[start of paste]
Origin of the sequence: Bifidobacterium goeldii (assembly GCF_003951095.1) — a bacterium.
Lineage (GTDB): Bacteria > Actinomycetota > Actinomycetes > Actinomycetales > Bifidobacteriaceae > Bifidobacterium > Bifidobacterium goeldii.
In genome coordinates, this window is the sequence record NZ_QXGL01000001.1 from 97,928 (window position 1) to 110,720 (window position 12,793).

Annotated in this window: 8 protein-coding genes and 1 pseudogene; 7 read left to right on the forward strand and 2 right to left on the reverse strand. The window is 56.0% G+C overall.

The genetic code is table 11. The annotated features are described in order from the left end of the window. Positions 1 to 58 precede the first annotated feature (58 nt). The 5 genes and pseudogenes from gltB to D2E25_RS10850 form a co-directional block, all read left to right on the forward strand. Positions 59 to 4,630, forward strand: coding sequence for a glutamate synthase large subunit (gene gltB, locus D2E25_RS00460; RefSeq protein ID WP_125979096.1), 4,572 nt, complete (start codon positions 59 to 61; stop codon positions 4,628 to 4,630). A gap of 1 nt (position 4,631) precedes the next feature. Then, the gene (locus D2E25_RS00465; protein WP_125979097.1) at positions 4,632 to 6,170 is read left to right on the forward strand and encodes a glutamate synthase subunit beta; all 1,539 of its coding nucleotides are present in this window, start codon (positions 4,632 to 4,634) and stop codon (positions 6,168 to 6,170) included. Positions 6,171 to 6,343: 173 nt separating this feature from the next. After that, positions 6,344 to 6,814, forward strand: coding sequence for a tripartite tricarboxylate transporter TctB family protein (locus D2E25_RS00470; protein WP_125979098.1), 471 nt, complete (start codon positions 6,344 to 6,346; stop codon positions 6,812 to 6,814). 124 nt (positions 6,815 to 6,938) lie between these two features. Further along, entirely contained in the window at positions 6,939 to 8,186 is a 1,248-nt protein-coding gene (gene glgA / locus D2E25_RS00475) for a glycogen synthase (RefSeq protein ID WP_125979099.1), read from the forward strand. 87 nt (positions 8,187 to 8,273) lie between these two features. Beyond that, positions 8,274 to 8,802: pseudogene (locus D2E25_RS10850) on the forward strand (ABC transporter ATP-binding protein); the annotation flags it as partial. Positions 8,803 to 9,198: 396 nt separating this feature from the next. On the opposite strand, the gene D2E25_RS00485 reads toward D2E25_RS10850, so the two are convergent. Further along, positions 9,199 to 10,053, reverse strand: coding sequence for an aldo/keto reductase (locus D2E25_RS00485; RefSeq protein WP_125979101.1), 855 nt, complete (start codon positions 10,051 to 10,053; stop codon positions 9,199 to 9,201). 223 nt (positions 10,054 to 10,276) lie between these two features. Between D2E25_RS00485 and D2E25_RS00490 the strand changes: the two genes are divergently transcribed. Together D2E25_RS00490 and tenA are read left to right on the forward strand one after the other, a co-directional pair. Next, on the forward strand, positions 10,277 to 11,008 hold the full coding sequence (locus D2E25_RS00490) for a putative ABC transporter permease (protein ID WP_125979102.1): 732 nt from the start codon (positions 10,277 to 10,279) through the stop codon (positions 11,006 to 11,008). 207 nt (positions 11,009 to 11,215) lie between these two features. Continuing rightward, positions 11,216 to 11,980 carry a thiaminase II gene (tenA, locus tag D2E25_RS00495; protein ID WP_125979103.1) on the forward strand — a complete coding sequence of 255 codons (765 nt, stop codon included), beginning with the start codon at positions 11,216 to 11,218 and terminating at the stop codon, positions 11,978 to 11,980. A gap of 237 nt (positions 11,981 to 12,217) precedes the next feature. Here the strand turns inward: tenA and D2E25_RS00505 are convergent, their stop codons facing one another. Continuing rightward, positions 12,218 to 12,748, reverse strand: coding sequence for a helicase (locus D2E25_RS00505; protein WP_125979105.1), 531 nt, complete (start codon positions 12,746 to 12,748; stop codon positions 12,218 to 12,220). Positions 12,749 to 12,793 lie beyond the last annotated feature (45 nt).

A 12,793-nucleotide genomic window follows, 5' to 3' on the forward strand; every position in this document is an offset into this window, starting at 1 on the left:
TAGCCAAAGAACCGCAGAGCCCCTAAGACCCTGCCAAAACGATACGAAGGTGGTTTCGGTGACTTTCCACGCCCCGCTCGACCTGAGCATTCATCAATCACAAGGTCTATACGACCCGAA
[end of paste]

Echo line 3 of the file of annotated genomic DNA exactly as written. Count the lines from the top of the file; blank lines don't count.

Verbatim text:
In genome coordinates, this window is the sequence record NZ_QXGL01000001.1 from 97,928 (window position 1) to 110,720 (window position 12,793).